Israeli television journalist Sivan Rahav Meir received a letter this week from Nehama Spielman, the director of social education at Kibbutz Tirat Zvi, who had a story to tell that she believes needs to be seen in the light of day.
According to Spielman, an 11th grade boy from the kibbutz — Neta Eiger — had traveled abroad to compete at the International Mendeleev Olympics in Chemistry, but encountered special obstacles not presented to other competitors.
The boy, a descendant of Rabbi Akiva Eiger who was famous for his genius, was among six of Israel’s best young chemists who were sent to the competition.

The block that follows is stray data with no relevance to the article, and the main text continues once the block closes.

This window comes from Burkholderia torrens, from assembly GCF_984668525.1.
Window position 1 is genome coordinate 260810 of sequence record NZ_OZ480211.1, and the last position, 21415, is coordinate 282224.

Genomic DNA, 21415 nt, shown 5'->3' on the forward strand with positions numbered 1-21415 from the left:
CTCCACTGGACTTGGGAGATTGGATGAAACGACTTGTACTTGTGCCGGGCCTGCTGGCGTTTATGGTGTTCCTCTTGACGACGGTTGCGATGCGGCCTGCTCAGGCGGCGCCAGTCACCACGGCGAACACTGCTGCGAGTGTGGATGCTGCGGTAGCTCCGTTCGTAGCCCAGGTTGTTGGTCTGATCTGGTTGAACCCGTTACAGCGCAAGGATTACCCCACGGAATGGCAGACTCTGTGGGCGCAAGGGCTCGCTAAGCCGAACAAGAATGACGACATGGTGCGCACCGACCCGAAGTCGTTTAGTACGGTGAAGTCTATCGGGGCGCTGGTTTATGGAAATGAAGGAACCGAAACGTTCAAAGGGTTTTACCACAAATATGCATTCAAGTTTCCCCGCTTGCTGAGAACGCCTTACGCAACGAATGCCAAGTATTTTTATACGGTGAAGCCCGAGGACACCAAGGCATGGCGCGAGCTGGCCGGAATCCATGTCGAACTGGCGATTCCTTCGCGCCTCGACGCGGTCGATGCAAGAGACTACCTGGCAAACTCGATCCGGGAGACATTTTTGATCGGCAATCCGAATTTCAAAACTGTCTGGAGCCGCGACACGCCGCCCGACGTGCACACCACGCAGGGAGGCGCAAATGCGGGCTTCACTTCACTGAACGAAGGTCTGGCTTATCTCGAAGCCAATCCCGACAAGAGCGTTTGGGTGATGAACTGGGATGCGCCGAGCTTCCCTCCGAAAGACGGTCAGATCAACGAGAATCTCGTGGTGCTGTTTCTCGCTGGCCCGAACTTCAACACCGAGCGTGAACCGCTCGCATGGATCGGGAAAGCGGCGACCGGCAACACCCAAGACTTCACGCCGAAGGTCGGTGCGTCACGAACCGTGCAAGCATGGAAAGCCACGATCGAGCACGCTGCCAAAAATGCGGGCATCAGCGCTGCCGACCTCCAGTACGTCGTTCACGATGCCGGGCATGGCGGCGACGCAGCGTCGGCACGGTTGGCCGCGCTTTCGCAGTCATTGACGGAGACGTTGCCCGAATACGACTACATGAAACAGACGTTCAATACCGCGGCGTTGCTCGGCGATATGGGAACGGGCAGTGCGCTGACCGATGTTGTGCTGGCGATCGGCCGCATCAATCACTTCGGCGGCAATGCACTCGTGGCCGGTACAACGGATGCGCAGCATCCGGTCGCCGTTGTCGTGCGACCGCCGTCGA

Eiger excelled in the first two stages, but then he ran into trouble, because the third and most important lab test was held last Saturday.
“Despite early promises to allow Neta to be tested on Friday or Saturday night, in practice he was not allowed to do so,” Spielman wrote. “In our opinion, Israel should insist on this as an official policy, and not as a private benefit to Neta,” she wrote.
“In the end, Neta did not take the test on Saturday. For us – he passed another test. At the kibbutz and at his school in Sde Eliyahu, a world champion’s reception is being prepared for him.
“He prepared for this competition for three whole years, he is an outstanding chemist, and tonight he takes off back to Israel, without a trophy, but with a lot of faith and loyalty to values.”